With young puppies that clearly have swelling, this is often all that is needed to recognize hydrocephalus. If, however, it is just suspected, or to learn of the extent of this, some or all of these tests will be performed:
- A neurological evaluation
- Blood work to check for kidney and liver function
- X-rays of the cranium
- Spinal tap
The objective in treatment is to reduce the chances of brain damage or prevent brain damage all together by improving the flow of the CSF fluid. Treatment will vary depending on the severity of the dog’s condition:
Medications are given. This includes anti-inflammatory medication (cortisone or prednisone), medications to help the body reabsorb excess fluid ( furosemide, acetazolamide, or omeprazole), and/or anti-seizure medications.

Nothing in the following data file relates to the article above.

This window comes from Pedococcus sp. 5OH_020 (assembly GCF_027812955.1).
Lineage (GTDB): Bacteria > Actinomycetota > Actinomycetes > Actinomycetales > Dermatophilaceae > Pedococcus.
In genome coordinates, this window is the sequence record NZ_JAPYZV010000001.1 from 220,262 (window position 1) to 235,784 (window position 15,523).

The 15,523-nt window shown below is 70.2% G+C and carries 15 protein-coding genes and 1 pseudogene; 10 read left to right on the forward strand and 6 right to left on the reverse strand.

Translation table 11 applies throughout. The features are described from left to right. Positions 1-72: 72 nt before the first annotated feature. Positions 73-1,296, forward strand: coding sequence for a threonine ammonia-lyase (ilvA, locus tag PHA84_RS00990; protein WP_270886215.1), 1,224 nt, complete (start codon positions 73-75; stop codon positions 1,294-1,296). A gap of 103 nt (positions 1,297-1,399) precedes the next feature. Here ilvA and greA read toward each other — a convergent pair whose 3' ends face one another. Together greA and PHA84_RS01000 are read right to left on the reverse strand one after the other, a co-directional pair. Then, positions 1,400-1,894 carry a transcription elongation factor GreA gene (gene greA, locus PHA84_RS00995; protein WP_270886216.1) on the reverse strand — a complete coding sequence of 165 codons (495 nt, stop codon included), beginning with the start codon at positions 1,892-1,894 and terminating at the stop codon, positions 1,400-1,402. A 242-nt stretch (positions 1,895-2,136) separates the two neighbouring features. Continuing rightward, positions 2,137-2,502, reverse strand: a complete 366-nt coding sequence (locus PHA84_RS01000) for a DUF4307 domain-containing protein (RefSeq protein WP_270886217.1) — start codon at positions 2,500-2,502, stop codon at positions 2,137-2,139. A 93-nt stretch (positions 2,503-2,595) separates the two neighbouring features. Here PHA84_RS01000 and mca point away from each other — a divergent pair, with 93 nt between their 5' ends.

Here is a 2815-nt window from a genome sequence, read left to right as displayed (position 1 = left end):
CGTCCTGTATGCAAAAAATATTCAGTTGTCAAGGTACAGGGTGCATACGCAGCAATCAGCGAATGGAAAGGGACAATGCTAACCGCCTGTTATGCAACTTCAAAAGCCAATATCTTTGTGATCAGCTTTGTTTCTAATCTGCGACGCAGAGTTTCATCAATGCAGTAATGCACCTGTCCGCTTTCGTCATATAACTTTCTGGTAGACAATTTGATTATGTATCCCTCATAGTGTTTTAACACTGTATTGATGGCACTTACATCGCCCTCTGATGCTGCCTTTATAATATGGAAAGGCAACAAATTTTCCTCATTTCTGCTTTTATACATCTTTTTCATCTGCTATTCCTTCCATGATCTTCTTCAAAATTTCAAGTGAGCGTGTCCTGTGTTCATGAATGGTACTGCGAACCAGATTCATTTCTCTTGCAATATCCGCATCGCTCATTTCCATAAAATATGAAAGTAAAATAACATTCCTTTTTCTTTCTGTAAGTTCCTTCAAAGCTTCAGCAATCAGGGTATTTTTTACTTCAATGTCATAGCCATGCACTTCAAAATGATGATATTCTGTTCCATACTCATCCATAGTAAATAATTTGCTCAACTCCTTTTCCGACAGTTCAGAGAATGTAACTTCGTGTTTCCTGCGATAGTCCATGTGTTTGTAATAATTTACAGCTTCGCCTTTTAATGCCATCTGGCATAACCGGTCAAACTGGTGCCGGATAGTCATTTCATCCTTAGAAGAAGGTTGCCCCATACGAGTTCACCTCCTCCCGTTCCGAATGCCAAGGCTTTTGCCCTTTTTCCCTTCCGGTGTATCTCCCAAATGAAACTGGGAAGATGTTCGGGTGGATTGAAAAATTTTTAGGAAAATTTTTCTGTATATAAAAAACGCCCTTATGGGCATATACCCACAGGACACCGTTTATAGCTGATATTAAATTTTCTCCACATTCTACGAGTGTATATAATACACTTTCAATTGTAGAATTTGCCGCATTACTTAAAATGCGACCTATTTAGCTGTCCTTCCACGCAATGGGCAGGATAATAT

Owners will be instructed to prevent their Maltese from jumping as this can cause a rapid pressure change in the brain. Dog steps or ramps should be put against any furniture that a Maltese may go up and down on.
Veterinarian follow-up checkups are very important to make sure that a dog is healing well.
In serious cases, surgery may be required. This involves running a tube from the brain to the abdomin (called a ventriculoperitoneal shunt). This type of procedure is currently only performed at certain universities and veterinary specialty hospitals. Though there are considerable risks, success rate is near 80%.